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Keep It, Pitch It or Part It?
I'll admit I'm a pack rat when it comes to keeping various RF items at the transmitter site. The time comes, though, when various items need to be tossed out (or as we say now "e-wasted"). Part of the reason for keeping stuff is its potential value in a pinch, right? Who knows when you might need a whatsit, after all. So let me suggest a compromise: Take a look at the items you have stashed, and see if they have valuable components that might be useful later on, and strip them out. Junk the rest. At least that will save you some space. Let's take a look at some examples.
I found a very old 950MHz STL transmitter switch controller recently that hadn't been used in years, plus its complement, the receiver switcher. We no longer use dual analog STL links so this equipment is obsolete. But still, do I want to ditch the best parts? The answer is no! The coaxial relay has lots of residual value. (Have you tried buying one lately?) The receiver power-divider is pretty much an off-the-shelf item but I kept it regardless.
Speaking of 950MHz power dividers: If you find one at your site, keep it. This is another 950 MHz power divider. In reality it looks like a -3dB hybrid combiner. (Perhaps someone knows that for sure?)
Do you know what a cavity resonator is? These are a couple of very small ones (small for 950MHz anyway). Just because you find them sitting around unused at one of your sites doesn't mean that they won't be useful one day -- at some other site. Hang on to these. At some point you may need a filter in the 950 band (in a pinch).
Finally if you happen to see something like the image below lying around, by all means keep it. This is a line-stretcher, or more commonly known as a trombone. It's a piece of transmission line (kind of like a mini hardline) and its physical (and hence electrical length) can be changed.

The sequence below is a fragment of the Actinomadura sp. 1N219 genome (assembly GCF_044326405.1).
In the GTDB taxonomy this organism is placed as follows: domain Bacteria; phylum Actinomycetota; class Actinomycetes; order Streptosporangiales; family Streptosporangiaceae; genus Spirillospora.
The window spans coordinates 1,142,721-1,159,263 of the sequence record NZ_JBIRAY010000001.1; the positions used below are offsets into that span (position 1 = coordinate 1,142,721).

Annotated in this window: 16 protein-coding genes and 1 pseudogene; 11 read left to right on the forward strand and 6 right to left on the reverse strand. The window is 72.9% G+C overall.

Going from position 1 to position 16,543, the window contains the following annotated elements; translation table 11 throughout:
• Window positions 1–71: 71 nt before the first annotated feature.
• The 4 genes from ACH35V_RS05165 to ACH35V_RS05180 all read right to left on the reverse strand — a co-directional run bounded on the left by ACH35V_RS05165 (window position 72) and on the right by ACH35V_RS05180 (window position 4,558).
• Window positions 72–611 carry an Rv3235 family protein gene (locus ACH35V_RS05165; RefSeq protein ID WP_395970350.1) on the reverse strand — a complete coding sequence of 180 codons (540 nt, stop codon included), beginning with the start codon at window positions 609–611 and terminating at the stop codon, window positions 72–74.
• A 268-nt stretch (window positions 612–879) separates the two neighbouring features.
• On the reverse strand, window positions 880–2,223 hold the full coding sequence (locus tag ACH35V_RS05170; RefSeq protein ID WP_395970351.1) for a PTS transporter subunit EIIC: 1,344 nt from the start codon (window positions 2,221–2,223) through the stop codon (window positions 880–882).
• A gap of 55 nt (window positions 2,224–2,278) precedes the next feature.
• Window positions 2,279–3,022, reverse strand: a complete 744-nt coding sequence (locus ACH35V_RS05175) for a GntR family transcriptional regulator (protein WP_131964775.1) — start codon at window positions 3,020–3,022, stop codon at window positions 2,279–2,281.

Still more on filters
Speaking of electric length, a few months back I described how to use a piece of transmission line as a notch filter. I want to look at a very practical way to cut these to length. Refer to this formula: 2952/f(MHz) = 1/4 wavelength in inches.
The next step is to determine the velocity factor of the coax you plan to use; multiply that by the previous result. For example, using 100.3MHz, and a transmission line with a velocity factor of 0.66, you come up with the result of 19.43". In practice you would T this filter off of your transmission line. How long is the center conductor pin inside the T connector? And how close do you really need to be to 19.43"? Here's a simple solution. Get the coax piece, cut it several inches longer than your calculations show is necessary. Next, you'll need a means by which you can measure the attenuation of this filter. Put a receiver of some sort on the frequency you want to attenuate, on the end of the transmission line coming in from an antenna or from some other source (like an RF signal generator). First, leave the filter section off the T connector. Make note of the receive level as a beginning reference point. Then, connect the 'filter' section of coax to the T connector. Re-measure your signal strength on the receiver. Snip a half inch off the end of the line. Re-measure the attenuation. Now you may want to move the RF source and the receiver down in frequency to find where the filter is currently tuned -- great. That's like a reality check. Move up in frequency, take another snip off the line, remeasure. Clearly there may be quite a few iterations, but as you get closer to where your calculations show you ought to be, take a shorter and shorter piece off. Put a piece of heat shrink on the end of the filter line when you are done.
In practice I have found that you can achieve 30dB of attenuation with this sort of filter, but it has a very broad Q; it would be appropriate in notching out a local transmitter that is out of band, but still de-sensing your local receiver (as an example).
Irwin is RF engineer/project manager for Clear Channel Los Angeles. Contact him at email@example.com.
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